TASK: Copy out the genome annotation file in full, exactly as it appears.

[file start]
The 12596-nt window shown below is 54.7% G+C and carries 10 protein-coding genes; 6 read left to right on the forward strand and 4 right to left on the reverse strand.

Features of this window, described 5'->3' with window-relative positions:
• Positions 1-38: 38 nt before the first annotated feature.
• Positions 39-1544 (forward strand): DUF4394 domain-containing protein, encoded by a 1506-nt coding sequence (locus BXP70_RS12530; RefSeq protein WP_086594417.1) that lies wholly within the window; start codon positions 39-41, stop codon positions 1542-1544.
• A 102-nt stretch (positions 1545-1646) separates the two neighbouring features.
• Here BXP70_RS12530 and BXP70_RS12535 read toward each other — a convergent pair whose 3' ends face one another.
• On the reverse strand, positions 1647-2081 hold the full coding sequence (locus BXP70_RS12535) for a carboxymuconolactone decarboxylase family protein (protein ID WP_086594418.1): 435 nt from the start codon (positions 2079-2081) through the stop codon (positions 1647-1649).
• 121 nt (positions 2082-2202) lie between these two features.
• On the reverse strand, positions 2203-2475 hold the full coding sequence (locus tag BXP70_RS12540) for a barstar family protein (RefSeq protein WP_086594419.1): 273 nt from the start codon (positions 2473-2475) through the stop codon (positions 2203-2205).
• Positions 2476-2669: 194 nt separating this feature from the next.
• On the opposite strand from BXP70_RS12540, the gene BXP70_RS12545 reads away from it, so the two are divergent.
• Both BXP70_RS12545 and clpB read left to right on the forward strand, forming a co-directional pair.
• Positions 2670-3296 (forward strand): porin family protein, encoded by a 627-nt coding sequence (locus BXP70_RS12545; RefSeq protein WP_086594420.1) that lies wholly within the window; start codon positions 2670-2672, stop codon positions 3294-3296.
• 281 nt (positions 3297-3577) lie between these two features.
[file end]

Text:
The 12596-nt window shown below is 54.7% G+C and carries 10 protein-coding genes; 6 read left to right on the forward strand and 4 right to left on the reverse strand.

Features of this window, described 5'->3' with window-relative positions:
• Positions 1-38: 38 nt before the first annotated feature.
• Positions 39-1544 (forward strand): DUF4394 domain-containing protein, encoded by a 1506-nt coding sequence (locus BXP70_RS12530; RefSeq protein WP_086594417.1) that lies wholly within the window; start codon positions 39-41, stop codon positions 1542-1544.
• A 102-nt stretch (positions 1545-1646) separates the two neighbouring features.
• Here BXP70_RS12530 and BXP70_RS12535 read toward each other — a convergent pair whose 3' ends face one another.
• On the reverse strand, positions 1647-2081 hold the full coding sequence (locus BXP70_RS12535) for a carboxymuconolactone decarboxylase family protein (protein ID WP_086594418.1): 435 nt from the start codon (positions 2079-2081) through the stop codon (positions 1647-1649).
• 121 nt (positions 2082-2202) lie between these two features.
• On the reverse strand, positions 2203-2475 hold the full coding sequence (locus tag BXP70_RS12540) for a barstar family protein (RefSeq protein WP_086594419.1): 273 nt from the start codon (positions 2473-2475) through the stop codon (positions 2203-2205).
• Positions 2476-2669: 194 nt separating this feature from the next.
• On the opposite strand from BXP70_RS12540, the gene BXP70_RS12545 reads away from it, so the two are divergent.
• Both BXP70_RS12545 and clpB read left to right on the forward strand, forming a co-directional pair.
• Positions 2670-3296 (forward strand): porin family protein, encoded by a 627-nt coding sequence (locus BXP70_RS12545; RefSeq protein WP_086594420.1) that lies wholly within the window; start codon positions 2670-2672, stop codon positions 3294-3296.
• 281 nt (positions 3297-3577) lie between these two features.